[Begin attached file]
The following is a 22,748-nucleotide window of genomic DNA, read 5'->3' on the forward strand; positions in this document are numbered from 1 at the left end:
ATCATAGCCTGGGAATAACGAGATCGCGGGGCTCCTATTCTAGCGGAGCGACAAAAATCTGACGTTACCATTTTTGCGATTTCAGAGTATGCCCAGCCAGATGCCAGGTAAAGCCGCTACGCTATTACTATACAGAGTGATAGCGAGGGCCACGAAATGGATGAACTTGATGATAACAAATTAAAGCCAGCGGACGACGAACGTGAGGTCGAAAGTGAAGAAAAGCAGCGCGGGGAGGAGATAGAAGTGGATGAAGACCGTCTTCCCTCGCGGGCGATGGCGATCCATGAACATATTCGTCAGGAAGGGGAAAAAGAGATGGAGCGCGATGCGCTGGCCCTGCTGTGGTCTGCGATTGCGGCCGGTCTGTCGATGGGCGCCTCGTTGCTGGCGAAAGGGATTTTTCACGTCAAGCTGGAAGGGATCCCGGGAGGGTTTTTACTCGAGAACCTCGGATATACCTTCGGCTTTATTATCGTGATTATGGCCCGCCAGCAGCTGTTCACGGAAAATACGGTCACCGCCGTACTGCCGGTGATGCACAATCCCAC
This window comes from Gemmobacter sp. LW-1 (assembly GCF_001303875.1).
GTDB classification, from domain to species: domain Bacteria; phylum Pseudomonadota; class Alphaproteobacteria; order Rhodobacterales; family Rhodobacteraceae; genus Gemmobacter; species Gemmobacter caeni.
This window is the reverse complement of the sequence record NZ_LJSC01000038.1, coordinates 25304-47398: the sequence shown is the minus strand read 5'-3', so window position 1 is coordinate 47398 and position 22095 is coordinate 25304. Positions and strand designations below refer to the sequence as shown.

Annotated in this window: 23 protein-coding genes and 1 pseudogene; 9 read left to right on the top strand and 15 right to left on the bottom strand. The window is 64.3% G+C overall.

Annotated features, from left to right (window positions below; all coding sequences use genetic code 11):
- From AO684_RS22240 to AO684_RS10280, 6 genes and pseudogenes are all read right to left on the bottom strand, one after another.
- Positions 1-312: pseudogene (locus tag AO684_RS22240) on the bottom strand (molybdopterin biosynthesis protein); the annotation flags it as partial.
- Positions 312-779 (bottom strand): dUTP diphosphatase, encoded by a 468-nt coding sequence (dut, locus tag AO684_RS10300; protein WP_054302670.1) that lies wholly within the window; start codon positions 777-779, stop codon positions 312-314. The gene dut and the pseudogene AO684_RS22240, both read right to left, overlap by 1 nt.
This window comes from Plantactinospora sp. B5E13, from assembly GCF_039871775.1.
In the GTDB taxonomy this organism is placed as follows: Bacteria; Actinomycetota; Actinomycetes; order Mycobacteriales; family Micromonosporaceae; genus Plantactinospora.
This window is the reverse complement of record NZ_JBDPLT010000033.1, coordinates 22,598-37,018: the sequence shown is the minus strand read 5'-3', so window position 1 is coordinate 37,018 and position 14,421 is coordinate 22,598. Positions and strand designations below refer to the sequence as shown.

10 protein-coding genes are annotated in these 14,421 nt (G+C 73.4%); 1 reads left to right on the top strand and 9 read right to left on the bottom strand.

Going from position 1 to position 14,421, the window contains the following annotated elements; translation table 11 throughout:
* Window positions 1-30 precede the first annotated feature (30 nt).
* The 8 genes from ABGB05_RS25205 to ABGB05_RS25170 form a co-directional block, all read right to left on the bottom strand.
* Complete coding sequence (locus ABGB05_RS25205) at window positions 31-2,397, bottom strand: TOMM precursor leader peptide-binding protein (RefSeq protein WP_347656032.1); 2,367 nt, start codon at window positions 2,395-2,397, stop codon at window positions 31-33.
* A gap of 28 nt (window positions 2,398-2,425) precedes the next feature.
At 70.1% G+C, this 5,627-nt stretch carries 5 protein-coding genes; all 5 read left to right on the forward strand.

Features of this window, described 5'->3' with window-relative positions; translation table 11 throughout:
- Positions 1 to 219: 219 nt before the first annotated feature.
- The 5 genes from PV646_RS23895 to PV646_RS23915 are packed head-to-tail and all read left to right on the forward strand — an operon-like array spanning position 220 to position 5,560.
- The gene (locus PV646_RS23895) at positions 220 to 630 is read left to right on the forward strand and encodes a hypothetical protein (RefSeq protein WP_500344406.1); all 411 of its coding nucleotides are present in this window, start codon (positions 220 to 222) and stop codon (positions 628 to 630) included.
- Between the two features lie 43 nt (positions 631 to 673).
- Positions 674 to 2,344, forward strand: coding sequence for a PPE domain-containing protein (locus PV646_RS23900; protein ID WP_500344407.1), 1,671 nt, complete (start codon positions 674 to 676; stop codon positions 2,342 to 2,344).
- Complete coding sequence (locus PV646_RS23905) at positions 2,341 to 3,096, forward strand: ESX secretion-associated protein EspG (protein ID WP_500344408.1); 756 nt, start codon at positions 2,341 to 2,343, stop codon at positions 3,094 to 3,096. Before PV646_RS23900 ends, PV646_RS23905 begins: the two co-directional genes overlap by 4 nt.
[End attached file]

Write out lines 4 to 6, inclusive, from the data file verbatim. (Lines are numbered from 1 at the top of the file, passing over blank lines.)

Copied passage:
GTDB classification, from domain to species: domain Bacteria; phylum Pseudomonadota; class Alphaproteobacteria; order Rhodobacterales; family Rhodobacteraceae; genus Gemmobacter; species Gemmobacter caeni.
This window is the reverse complement of the sequence record NZ_LJSC01000038.1, coordinates 25304-47398: the sequence shown is the minus strand read 5'-3', so window position 1 is coordinate 47398 and position 22095 is coordinate 25304. Positions and strand designations below refer to the sequence as shown.

Annotated in this window: 23 protein-coding genes and 1 pseudogene; 9 read left to right on the top strand and 15 right to left on the bottom strand. The window is 64.3% G+C overall.